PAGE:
Georgia: Summary of Significant Tax Legislation During 2020 Session

The Georgia legislature produced several tax bills during 2020, including favorable changes to its jobs tax credits that should help companies in 2020 and 2021 that have experienced a workforce reduction due to COVID-19.

By Jeff Glickman, SALT Partner

Despite a 3-month suspension of the legislative session due to COVID-19, the Georgia state legislature enacted several notable tax bills.

HB 276 – Georgia Marketplace Facilitator Sales Tax Law

Effective April 1, 2020, Georgia joined about 40 states that impose sales tax obligations on marketplace facilitators.  A marketplace facilitator is generally defined as a business that (i) facilitates a retail sale between a seller and a purchaser in any manner, such as by promoting, taking orders, or “providing the physical or electronic infrastructure that brings purchasers and marketplace sellers together” AND (ii) collects or processes payment for the sale.

Under the new rules, a marketplace facilitator is now responsible for collecting and remitting the sales tax on those transactions as well as filing sales tax returns when the revenue from sales in the state (whether from a sale facilitated on behalf of a marketplace seller or from a sale by the facilitator itself) is at least $100,000 in the current or prior calendar year.

These rules are generally meant to apply to companies such as Amazon, Etsy, eBay, and Uber Eats, but may capture other businesses that in some way facilitate a sale between two parties. Sellers on these platforms are typically relieved of sales tax obligations with respect to these sales.

For more information about marketplace facilitator rules, please see this article from our November/December 2019 SALT Newsletter and this article from our January 2020 SALT Newsletter.

HB 1037 – Film Tax Credit Mandatory Audit Requirement

This legislation phases in a mandatory audit requirement for all film and television projects over a three-year period, beginning in 2021. For more details about the new audit requirement, please click here.  In addition to the mandatory audit requirement, the bill also places additional restrictions on claiming the additional 10% credit for promoting the state’s Department of Economic Development.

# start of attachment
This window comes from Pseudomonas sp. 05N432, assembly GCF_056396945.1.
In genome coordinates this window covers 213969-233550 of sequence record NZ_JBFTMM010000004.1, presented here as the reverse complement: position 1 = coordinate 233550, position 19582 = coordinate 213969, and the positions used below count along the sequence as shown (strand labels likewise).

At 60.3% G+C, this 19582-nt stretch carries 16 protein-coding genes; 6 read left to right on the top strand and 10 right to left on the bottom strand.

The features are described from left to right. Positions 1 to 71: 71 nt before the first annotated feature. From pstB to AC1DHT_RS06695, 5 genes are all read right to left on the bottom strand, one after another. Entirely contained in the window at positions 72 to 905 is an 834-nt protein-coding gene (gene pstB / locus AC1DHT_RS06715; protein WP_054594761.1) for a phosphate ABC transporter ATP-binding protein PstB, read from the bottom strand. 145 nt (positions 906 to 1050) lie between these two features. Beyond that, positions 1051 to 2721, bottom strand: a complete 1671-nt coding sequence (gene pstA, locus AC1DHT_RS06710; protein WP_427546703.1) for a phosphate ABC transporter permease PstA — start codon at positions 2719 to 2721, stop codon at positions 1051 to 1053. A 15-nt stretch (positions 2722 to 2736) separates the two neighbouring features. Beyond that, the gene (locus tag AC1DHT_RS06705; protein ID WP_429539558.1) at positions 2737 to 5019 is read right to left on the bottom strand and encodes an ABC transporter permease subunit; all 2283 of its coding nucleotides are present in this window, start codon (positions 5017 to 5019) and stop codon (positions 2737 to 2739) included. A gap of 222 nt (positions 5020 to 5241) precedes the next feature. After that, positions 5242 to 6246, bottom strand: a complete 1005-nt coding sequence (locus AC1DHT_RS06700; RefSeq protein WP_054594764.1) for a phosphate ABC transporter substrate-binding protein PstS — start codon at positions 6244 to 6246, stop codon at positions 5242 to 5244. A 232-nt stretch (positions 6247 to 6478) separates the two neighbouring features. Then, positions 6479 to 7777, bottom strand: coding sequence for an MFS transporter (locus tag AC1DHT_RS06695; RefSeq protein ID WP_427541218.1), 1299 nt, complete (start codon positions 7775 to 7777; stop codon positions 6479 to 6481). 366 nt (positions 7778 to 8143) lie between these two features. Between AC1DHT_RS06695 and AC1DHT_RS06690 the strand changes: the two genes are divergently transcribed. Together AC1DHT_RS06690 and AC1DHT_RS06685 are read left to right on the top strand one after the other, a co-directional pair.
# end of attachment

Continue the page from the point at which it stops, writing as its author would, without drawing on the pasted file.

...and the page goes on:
HB 846– Income Tax Conformity Date and Tax Credits

This bill made several changes to Georgia’s income tax code:

  • The bill updates the state’s Internal Revenue Code conformity date to March 27, 2020, which is applicable for tax years beginning on or after January 1, 2019. Except as noted below, this update now includes all changes made to federal tax law by the SECURE Act and the CARES Act.
  • The state did not adopt the CARES Act changes made to net operating losses under Section 172 and Excess Business Losses under Section 461(l). Therefore, use of Georgia net operating losses may be used to offset up to 80% of Georgia taxable net income (instead of 100%), and the state still requires noncorporate taxpayers to make an excess business loss adjustment as was required before the CARES Act.
  • It is worth noting that the technical correction to the depreciable life of Qualified Improvement Property (QIP) made by the CARES Act is adopted by Georgia but only for tax years beginning on or after January 1, 2019 (the CARES Act made this correction effective for 2018 as well). However, Georgia still does not conform to bonus depreciation provisions. For more information about applying the QIP change in Georgia, please see the Department’s guidance on its website.
  • For purposes of calculating a jobs tax credit (JTC) or quality jobs tax credit (QJTC) for tax years 2020 and 2021, taxpayer’s that claimed a JTC or QJTC in 2019 will have the option to utilize the number of new full-time employee jobs or new quality jobs (as the case may be) claimed in 2019 or to calculate such jobs as currently provided by such credit provisions. In other words, Georgia business that claimed one of those credits in 2019 should not end up being penalized for job losses sustained in 2020 or 2021 as a result of COVID-19.
  • A new tax credit is established for manufacturers of “Personal Protective Equipment” (PPE). For tax years beginning on or after January 1, 2020, manufacturers that are otherwise eligible for a JTC may take an additional tax credit in the amount of $1,250 for each qualifying job that is engaged in the manufacture of PPE. This credit will be tracked separately from the regular JTC, is eligible to offset up to 100% of a taxpayer’s Georgia income tax liability, and any credit amount in excess of a taxpayer’s Georgia income tax liability may be applied against income tax withholding. Unused credits may be carried forward for ten years.  Jobs created on or after January 1, 2025, are not eligible for this additional credit.

Next month we will provide a summary of North Carolina tax legislation during 2020. We constantly monitor these and other important state tax topics, and we will include any significant developments in future issues of the Aprio SALT Newsletter.

Contact Jeff Glickman, partner-in-charge of Aprio’s SALT practice, at jeff.glickman@aprio.com for more information.

This article was featured in the September 2020 SALT Newsletter.

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